MINNEAPOLIS, Minnesota (WCCO) -- Public Works Director Margaret Anderson Kelliher announced that starting tomorrow -- Thursday, Jan. 26 at 9 p.m. -- Minneapolis will go to one-sided parking.
The heavy snow accumulation has narrowed city streets, which pose a safety hazard when emergency vehicles cannot navigate these streets to reach people who need assistance. To date, Minneapolis has had 52 inches of snow and four snow emergencies in six weeks.
Starting tomorrow, cars will no longer be permitted to park on the even sides of streets in Minneapolis on non-snow emergency routes. Some streets may have additional signage due to additional restrictions on those streets. Ticketing and towing will begin tomorrow after 9 p.m. The new parking ordinance will be in effect until April 1, the official end of Minnesota's snow season.
The heavy snowfall has also impacted school bus routes, causing massive back-ups and delays. During one of the more recent snow emergencies, Executive Director of Transportation for Minneapolis Public Schools Lisa Beck recalled that, "Nineteen buses had to be rescued by tow trucks and mechanics." City officials hope this new parking ordinance will also alleviate this issue.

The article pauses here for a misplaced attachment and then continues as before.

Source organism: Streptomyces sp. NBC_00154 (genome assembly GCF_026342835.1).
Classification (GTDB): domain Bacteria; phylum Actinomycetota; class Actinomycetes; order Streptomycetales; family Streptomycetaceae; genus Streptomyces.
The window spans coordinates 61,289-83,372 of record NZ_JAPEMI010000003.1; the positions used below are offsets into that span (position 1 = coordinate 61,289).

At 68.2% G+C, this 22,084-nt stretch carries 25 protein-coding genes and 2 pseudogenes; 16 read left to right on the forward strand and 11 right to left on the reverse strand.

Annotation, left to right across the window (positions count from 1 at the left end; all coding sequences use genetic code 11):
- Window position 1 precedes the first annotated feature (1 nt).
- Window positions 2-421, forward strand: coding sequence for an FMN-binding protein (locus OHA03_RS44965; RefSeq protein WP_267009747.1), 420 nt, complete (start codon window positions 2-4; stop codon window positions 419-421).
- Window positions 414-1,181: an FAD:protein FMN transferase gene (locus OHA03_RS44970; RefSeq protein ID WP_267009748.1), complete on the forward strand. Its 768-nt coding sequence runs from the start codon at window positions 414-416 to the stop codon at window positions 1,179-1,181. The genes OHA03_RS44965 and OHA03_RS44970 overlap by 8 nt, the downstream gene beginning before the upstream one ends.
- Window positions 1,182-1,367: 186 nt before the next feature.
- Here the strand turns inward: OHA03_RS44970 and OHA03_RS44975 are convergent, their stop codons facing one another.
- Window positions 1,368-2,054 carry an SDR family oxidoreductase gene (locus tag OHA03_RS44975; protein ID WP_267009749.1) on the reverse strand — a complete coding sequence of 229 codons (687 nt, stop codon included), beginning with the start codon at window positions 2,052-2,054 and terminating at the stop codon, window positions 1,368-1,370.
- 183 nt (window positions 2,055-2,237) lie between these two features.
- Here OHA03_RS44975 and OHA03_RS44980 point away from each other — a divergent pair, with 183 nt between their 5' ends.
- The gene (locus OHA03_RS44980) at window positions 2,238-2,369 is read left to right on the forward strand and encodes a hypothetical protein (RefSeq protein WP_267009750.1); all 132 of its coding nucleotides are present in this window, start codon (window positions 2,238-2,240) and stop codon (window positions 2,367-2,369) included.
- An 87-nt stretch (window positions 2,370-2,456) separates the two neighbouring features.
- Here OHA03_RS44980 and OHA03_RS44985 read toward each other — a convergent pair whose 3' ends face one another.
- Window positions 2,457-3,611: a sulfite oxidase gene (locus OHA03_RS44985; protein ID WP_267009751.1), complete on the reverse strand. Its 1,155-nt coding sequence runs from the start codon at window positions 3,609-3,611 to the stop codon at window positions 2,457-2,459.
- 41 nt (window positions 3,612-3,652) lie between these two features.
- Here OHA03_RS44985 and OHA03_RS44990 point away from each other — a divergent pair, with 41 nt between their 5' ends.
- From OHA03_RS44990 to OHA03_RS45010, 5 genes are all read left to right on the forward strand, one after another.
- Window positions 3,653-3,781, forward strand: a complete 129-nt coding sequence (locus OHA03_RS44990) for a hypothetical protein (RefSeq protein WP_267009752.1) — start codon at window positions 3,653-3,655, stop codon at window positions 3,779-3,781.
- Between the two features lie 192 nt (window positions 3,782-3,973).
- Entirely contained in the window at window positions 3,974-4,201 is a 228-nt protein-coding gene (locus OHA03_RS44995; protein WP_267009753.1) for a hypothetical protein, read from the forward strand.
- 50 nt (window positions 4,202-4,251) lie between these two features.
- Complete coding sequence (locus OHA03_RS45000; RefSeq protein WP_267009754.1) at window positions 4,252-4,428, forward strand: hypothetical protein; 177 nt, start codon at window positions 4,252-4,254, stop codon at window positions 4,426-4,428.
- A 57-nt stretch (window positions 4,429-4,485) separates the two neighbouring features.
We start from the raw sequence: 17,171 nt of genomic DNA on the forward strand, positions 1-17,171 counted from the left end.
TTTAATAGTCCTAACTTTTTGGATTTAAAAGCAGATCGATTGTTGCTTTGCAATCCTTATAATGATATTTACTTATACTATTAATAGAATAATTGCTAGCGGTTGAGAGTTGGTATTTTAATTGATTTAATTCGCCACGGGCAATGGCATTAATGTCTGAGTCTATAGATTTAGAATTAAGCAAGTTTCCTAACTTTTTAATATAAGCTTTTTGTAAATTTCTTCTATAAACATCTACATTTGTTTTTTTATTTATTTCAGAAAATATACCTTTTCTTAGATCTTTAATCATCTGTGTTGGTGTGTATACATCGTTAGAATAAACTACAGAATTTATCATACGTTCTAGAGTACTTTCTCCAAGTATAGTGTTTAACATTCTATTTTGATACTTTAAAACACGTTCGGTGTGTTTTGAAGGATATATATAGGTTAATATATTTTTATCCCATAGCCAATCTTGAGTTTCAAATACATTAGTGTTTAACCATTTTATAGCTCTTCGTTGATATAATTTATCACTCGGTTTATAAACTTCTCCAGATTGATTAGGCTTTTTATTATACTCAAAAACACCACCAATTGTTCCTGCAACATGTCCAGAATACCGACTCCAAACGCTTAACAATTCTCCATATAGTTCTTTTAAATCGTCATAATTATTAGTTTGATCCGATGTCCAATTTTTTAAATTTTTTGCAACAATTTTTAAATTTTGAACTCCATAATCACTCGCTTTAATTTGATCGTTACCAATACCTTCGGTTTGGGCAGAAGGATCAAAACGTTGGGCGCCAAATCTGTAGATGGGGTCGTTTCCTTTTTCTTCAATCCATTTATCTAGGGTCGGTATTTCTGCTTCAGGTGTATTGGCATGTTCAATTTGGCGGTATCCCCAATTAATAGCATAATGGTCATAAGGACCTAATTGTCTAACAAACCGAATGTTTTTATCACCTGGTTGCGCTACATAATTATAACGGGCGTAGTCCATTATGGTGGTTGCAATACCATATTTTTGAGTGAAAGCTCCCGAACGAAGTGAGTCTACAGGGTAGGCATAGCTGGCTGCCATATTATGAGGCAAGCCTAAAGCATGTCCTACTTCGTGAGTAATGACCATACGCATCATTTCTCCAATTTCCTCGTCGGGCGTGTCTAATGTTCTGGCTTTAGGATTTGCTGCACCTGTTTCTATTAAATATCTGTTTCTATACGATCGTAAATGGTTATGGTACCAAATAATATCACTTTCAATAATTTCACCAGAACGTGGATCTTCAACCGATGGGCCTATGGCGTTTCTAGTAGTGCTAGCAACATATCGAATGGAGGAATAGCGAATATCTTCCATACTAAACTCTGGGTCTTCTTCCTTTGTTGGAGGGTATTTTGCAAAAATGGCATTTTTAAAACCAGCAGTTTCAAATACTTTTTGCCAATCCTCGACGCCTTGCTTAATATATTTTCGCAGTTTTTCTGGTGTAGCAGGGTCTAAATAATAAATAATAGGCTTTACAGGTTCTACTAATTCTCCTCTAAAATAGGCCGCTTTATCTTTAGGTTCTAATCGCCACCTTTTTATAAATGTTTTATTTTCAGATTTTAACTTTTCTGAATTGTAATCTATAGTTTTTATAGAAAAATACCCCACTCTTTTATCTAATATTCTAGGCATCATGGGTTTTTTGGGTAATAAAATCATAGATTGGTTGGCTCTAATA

"I'm just going to acknowledge that this is inconvenient for people and we understand that." Margaret Anderson Kelliher commented during a press conference about the new ordinance this morning, "We hope that people can work together to make sure that people are safe."
St. Paul officials say they're not going to declare a one-sided parking ban ... yet.
"We continue to work on the residential streets to keep them safe and passible for our emergency vehicles and school buses ," St. Paul Public Works Director Sean Kershaw said. "The recent snow emergency declaration gave us some needed width on our streets in many areas, but also exposed the ice pack which has other challenges for all types of mobility on our streets."
A number of St. Paul residents have complained in recent weeks that St. Paul's plows were not able to keep up with the significant amounts of snow, a situation that city officials have apologized over.
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